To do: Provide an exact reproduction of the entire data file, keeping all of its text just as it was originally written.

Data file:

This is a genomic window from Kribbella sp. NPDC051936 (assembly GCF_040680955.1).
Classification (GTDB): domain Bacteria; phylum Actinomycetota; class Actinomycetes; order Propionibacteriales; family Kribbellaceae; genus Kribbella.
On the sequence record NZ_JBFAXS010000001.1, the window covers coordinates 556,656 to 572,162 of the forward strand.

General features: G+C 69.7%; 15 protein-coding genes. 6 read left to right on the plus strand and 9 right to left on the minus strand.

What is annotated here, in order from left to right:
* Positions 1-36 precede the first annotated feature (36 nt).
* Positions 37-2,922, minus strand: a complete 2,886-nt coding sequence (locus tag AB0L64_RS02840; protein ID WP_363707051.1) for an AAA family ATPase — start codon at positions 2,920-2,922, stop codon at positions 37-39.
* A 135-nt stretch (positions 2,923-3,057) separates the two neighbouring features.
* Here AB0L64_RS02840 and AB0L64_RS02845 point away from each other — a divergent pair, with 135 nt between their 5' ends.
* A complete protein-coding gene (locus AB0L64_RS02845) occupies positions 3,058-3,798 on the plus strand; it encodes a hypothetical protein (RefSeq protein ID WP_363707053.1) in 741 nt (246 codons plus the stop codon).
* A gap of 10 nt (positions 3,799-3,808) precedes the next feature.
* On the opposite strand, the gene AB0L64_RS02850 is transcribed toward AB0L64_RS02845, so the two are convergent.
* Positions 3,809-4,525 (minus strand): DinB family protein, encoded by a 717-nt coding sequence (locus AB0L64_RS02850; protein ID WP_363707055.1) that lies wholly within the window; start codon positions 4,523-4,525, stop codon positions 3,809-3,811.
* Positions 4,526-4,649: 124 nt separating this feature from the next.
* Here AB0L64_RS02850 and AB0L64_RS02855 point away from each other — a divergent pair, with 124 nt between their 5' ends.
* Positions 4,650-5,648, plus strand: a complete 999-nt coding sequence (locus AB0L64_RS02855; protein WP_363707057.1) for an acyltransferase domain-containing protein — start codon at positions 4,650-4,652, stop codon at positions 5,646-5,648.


This is a genomic window from Kribbella sp. NPDC051936 (assembly GCF_040680955.1).
Classification (GTDB): domain Bacteria; phylum Actinomycetota; class Actinomycetes; order Propionibacteriales; family Kribbellaceae; genus Kribbella.
On the sequence record NZ_JBFAXS010000001.1, the window covers coordinates 556,656 to 572,162 of the forward strand.

General features: G+C 69.7%; 15 protein-coding genes. 6 read left to right on the plus strand and 9 right to left on the minus strand.

What is annotated here, in order from left to right:
* Positions 1-36 precede the first annotated feature (36 nt).
* Positions 37-2,922, minus strand: a complete 2,886-nt coding sequence (locus tag AB0L64_RS02840; protein ID WP_363707051.1) for an AAA family ATPase — start codon at positions 2,920-2,922, stop codon at positions 37-39.
* A 135-nt stretch (positions 2,923-3,057) separates the two neighbouring features.
* Here AB0L64_RS02840 and AB0L64_RS02845 point away from each other — a divergent pair, with 135 nt between their 5' ends.
* A complete protein-coding gene (locus AB0L64_RS02845) occupies positions 3,058-3,798 on the plus strand; it encodes a hypothetical protein (RefSeq protein ID WP_363707053.1) in 741 nt (246 codons plus the stop codon).
* A gap of 10 nt (positions 3,799-3,808) precedes the next feature.
* On the opposite strand, the gene AB0L64_RS02850 is transcribed toward AB0L64_RS02845, so the two are convergent.
* Positions 3,809-4,525 (minus strand): DinB family protein, encoded by a 717-nt coding sequence (locus AB0L64_RS02850; protein ID WP_363707055.1) that lies wholly within the window; start codon positions 4,523-4,525, stop codon positions 3,809-3,811.
* Positions 4,526-4,649: 124 nt separating this feature from the next.
* Here AB0L64_RS02850 and AB0L64_RS02855 point away from each other — a divergent pair, with 124 nt between their 5' ends.
* Positions 4,650-5,648, plus strand: a complete 999-nt coding sequence (locus AB0L64_RS02855; protein WP_363707057.1) for an acyltransferase domain-containing protein — start codon at positions 4,650-4,652, stop codon at positions 5,646-5,648.